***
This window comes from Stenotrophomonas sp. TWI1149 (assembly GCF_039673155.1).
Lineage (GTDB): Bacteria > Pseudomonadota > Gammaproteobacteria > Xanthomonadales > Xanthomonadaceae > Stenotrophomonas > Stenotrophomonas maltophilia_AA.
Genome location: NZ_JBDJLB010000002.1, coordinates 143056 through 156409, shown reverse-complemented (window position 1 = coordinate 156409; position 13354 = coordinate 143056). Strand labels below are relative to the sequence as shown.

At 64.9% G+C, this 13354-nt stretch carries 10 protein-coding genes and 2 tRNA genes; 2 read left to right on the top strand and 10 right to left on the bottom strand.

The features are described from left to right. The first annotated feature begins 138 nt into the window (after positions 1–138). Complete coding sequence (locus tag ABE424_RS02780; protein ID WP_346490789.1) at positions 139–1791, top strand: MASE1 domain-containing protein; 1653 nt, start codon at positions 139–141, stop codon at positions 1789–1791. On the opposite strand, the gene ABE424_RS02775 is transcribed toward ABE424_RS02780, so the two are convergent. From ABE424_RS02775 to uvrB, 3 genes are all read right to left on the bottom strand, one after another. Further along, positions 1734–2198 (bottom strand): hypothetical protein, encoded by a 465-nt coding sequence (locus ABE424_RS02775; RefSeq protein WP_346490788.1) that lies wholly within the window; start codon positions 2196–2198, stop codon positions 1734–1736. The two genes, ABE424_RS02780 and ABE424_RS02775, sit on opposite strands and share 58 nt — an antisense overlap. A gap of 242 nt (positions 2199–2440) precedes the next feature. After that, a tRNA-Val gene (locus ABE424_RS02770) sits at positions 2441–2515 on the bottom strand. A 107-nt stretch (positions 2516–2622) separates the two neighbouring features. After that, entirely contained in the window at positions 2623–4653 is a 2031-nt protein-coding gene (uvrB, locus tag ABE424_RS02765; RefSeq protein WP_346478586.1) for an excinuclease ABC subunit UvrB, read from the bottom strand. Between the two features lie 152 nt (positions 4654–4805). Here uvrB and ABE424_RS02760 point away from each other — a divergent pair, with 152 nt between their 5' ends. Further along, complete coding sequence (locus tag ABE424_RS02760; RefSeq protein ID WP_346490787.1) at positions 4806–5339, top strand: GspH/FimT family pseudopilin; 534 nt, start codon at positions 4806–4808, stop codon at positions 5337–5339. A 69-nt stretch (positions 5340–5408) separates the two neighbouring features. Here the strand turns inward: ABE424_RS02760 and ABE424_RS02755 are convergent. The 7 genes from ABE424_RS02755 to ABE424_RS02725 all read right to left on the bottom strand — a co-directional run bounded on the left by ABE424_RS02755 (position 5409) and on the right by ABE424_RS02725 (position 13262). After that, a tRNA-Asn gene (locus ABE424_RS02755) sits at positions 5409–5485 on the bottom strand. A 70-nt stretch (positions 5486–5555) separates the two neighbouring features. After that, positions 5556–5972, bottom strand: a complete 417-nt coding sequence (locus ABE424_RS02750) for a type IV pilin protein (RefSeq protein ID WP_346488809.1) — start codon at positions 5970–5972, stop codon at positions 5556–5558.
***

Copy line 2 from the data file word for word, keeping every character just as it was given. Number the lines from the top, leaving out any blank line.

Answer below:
Lineage (GTDB): Bacteria > Pseudomonadota > Gammaproteobacteria > Xanthomonadales > Xanthomonadaceae > Stenotrophomonas > Stenotrophomonas maltophilia_AA.